Life Extension Suggestions
High blood pressure is very dangerous, often going unnoticed by its victims until it strikes a devastating blow such as a heart attack or stroke. Therefore, the first step in the management of hypertension is regular self-monitoring with an at-home blood pressure cuff. A multi-modal approach, combining dietary changes, increased exercise, nutritional supplements, and pharmaceutical drugs should be utilized to maintain blood pressure as close to 115/75 mmHg as possible for optimal protection.
Many nutritional ingredients that modulate blood pressure do so in much the same way as some pharmaceutical agents. Therefore, it is important to consult with your physician before embarking on a nutritionally based blood pressure management regimen, especially if you are already taking blood pressure medication(s).
While a number of nutrients have shown varying degrees of blood pressure lowering effects, many aging people will require at least one class of anti-hypertension prescription medication(s). Lifestyle modification and nutritional supplementation may enable a lower dose of anti-hypertensive drug(s) or elimination of medication if 24-hour blood pressure readings of 115/75 mmHg are achieved.
Cardioinhibitory And Cardiotonic Nutrients (Controlling the force at which the heart pumps)
- Quercetin: Per label instructions
- Myricetin and Myricitrin: Per label instructions
- Stevioside: 375 mg twice daily
- Magnesium: 350 – 1500 mg daily
- Hawthorn Berries: 2 – 3 g daily
Regulation of Blood Volume (Blood is mostly water, so its volume is dynamic – therefore interventions that help control water storage can modulate blood pressure as well)
- Potassium: 99 mg daily (or more) when instructed to do so by a health care professional, based on blood test results.
- Calcium: 1000 – 1200 mg daily
Antioxidants (Reducing oxidative stress helps maintain the ability of blood vessels to dilate, a critical step in blood pressure regulation)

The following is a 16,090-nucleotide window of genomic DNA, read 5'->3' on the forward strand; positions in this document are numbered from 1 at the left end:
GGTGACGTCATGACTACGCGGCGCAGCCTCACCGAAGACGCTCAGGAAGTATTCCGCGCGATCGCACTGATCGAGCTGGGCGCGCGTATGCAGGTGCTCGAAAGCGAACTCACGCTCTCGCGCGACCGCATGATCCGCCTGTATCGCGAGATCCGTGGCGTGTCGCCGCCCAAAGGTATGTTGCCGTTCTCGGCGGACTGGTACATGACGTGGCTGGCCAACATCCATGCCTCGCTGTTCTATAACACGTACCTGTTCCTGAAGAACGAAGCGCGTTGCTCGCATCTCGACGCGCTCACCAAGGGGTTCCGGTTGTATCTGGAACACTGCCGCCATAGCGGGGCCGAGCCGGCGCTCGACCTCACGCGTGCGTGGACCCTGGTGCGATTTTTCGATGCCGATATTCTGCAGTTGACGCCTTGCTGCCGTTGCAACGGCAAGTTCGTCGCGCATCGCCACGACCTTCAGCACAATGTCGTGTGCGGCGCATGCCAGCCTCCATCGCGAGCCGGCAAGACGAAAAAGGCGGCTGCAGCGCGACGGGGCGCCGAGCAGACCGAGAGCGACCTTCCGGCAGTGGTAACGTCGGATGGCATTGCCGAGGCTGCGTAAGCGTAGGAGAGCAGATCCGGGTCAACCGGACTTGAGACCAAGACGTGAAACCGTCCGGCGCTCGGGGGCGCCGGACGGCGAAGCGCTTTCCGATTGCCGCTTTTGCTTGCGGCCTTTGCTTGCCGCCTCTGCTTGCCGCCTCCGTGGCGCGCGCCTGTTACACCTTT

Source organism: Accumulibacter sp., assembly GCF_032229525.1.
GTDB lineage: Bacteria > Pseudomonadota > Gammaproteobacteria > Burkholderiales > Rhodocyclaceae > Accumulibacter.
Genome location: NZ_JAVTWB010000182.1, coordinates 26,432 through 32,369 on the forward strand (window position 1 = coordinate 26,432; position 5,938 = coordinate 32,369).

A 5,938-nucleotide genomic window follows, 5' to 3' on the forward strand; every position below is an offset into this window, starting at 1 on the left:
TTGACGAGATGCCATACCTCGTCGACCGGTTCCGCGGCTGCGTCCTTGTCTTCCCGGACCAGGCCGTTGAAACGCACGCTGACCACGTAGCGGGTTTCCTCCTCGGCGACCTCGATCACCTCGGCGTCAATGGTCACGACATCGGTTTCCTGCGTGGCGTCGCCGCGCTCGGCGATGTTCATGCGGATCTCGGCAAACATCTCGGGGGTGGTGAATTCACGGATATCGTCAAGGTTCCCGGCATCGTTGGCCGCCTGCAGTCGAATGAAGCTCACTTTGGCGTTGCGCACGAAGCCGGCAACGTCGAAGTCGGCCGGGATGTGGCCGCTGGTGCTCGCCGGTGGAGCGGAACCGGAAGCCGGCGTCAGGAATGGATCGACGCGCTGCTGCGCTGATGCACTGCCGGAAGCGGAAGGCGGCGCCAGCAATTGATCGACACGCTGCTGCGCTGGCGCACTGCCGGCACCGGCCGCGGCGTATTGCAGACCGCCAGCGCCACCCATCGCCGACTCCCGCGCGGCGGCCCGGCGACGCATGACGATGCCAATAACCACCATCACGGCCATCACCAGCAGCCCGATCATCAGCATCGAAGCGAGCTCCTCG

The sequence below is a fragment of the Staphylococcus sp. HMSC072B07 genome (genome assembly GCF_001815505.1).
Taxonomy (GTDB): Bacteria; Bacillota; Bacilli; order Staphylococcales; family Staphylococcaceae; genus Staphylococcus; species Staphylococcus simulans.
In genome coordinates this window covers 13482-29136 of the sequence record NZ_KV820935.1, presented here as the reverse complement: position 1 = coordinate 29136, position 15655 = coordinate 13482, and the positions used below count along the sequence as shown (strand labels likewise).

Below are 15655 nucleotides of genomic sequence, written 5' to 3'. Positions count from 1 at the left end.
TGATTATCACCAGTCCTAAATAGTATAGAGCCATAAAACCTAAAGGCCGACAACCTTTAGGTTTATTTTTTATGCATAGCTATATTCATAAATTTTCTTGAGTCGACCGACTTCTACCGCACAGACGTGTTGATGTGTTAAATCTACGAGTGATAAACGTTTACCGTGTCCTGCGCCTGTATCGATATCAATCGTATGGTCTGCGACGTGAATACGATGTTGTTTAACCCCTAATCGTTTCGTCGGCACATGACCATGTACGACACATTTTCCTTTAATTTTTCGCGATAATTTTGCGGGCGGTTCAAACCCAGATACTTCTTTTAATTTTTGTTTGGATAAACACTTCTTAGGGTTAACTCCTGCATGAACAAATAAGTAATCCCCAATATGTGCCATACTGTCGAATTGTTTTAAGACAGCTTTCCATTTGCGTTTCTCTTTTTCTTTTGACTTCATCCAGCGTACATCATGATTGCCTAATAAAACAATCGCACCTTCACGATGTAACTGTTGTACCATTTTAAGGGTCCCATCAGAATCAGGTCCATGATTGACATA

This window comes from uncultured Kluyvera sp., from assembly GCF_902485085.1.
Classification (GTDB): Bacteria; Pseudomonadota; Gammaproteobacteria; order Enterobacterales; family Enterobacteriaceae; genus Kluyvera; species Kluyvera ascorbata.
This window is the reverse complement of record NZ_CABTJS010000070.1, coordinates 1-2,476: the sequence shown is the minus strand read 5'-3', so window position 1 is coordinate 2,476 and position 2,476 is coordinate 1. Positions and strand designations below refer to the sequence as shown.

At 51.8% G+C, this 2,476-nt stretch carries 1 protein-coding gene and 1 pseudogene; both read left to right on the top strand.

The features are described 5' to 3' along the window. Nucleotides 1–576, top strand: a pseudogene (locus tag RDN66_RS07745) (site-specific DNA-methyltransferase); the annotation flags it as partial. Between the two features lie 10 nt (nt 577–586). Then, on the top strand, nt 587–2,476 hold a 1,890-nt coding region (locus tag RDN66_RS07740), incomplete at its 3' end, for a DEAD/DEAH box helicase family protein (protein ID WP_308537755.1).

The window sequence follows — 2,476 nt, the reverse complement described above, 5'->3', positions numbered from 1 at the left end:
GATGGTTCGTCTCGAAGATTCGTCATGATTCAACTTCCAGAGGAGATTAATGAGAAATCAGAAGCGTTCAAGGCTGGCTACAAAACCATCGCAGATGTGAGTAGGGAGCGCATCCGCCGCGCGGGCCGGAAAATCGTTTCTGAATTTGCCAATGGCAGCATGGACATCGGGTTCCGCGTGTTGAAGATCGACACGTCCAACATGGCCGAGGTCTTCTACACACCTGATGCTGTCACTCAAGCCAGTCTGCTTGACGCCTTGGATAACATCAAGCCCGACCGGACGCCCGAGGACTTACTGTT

- Coq10: 100 – 300 mg daily (ubiquinol form of coenzyme Q10)
- Lycopene: 15 – 30 mg daily
- Green Coffee: standardized extract: 400 – 1200 mg daily
- Vitamin C: 1000 – 2000 mg daily
Vasodilators (Compounds that enhance the production or activity of nitric oxide and help the blood vessels dilate, allowing for a reduction in blood pressure)
- Melatonin: 2 mg 30 – 60 minutes before bed
- Grape extract (containing seed and skin extracts): 150 mg daily
- Pomegranate extract: standardized to 30% punicalagins: 400 mg daily
- L-arginine: 1600 mg three times daily between meals
- Soy Isoflavones: 135 – 270 mg daily
- Olive Leaf Extract: 500 – 1500 mg daily
- Celery Seed Extract: 300 mg daily
Other Hypotensive Dietary Factors
- Vitamin D: 5000 – 8000 IU daily (depending on blood test results)
- Vitamin K: 2100 mcg daily (as 1,000 mcg K1; 1000 mcg MK-4; and 100 mcg MK-7)
- Garlic; standardized extract: 1500 – 6000 mg daily
- Fish Oil (with sesame lignans and olive polyphenols): 2000 – 4000 mg daily
- Whey Protein Peptides: 1700 – 3400 mg daily
- Citrus flavonoid glycoside (std. to 90% rutinoside): 500 mg daily
In addition, the following blood testing resources may be helpful:
Disclaimer and Safety Information
This information (and any accompanying material) is not intended to replace the attention or advice of a physician or other qualified health care professional. Anyone who wishes to embark on any dietary, drug, exercise, or other lifestyle change intended to prevent or treat a specific disease or condition should first consult with and seek clearance from a physician or other qualified health care professional. Pregnant women in particular should seek the advice of a physician before using any protocol listed on this website. The protocols described on this website are for adults only, unless otherwise specified. Product labels may contain important safety information and the most recent product information provided by the product manufacturers should be carefully reviewed prior to use to verify the dose, administration, and contraindications. National, state, and local laws may vary regarding the use and application of many of the treatments discussed. The reader assumes the risk of any injuries. The authors and publishers, their affiliates and assigns are not liable for any injury and/or damage to persons arising from this protocol and expressly disclaim responsibility for any adverse effects resulting from the use of the information contained herein.
The protocols raise many issues that are subject to change as new data emerge. None of our suggested protocol regimens can guarantee health benefits. The publisher has not performed independent verification of the data contained herein, and expressly disclaim responsibility for any error in literature.